3

I recently finished my dissertation, and now have a PostDoc position in a relatively large project for the next two years, with good chances of being extended into the next phase. The position is fairly technical (simulation method development), and I am trying to find time "on the side" to finish publishing the studies that went into my dissertation, in order to demonstrate that I wish to remain in active research, rather than just model development.

I was curious if I could gain some advice or insight on the following problems:

  • How can I balance new project tasks with finishing old work?

  • How many papers would be considered "normal" shortly after finishing a PhD?

I'm aware that this question is likely to be difficult to generalize, as publication count and time are very field-specific (I work as a climate modeller), but I'd nevertheless welcome some hints.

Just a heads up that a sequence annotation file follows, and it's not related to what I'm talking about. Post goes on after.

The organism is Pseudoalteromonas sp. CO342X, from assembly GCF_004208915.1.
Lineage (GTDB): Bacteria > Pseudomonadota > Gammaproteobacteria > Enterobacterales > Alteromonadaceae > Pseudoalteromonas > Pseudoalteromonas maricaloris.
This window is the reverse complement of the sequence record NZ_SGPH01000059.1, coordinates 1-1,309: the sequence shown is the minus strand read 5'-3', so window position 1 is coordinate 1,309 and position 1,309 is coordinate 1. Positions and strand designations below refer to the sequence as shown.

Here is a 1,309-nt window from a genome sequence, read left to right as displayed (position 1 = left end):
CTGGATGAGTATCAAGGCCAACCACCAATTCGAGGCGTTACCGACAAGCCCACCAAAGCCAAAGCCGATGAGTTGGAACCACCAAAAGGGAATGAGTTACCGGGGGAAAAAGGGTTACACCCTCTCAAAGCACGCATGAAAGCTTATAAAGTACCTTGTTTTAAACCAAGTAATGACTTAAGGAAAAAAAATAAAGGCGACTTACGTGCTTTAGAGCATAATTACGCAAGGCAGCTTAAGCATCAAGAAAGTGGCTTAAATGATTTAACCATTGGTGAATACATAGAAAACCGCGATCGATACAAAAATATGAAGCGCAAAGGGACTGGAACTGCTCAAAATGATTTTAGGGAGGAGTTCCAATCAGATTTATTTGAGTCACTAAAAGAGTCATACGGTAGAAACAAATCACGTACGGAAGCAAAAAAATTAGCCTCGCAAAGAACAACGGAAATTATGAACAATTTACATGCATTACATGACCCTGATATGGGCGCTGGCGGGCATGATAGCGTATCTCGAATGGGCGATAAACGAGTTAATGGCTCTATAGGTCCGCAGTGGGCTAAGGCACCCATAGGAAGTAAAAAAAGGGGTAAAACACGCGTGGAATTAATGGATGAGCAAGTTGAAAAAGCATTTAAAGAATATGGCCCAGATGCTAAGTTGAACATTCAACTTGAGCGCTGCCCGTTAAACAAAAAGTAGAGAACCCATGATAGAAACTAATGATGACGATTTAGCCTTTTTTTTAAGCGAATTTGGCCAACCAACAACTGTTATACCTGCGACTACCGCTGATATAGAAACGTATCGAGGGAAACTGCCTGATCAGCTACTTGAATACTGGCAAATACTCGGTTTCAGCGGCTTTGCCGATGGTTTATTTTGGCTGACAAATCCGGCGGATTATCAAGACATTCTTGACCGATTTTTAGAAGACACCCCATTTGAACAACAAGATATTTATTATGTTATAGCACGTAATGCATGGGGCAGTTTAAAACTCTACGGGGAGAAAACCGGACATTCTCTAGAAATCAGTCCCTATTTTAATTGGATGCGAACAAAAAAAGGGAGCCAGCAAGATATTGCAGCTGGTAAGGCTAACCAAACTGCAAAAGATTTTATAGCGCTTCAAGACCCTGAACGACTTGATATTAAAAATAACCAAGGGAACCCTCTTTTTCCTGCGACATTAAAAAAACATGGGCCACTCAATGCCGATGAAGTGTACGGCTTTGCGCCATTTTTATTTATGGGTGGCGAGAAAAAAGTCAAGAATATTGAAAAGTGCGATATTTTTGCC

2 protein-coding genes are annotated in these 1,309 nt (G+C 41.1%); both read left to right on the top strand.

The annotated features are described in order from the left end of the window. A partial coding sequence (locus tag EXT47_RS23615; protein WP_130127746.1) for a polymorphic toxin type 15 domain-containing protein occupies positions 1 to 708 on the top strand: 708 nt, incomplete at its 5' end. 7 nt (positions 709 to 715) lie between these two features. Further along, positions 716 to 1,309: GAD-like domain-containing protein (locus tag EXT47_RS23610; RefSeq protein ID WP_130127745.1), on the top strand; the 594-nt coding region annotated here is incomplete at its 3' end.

0

1 Answer 1

2

I am a researcher in a related field.

Some general answers to your questions, which was advised to me when I was in a very similar situation.

  • To maintain a balance, it depends if there are 'cross overs' in your prior and current research. If there is very little or none, then you could do what I do, I set some time every alternate weekend and a couple of evenings every so often - depending on what is needed for the research.
  • One way to tell how many papers would be considered 'normal' - or rather, a representative amount of papers, would be to do a search on Google Scholar or similar - of particular authors in your field, in specific years.
2
  • I like bullet two; bullet one seems a bit skimpy on the time devoted to your own research projects. However, if this is a reality of the job that one has to fit within, so be it. Apr 12, 2017 at 17:21
  • @aparente001 yes, this is an unfortunate reality in many cases I would imagine.
    – user70612
    Apr 12, 2017 at 23:11

You must log in to answer this question.

Not the answer you're looking for? Browse other questions tagged .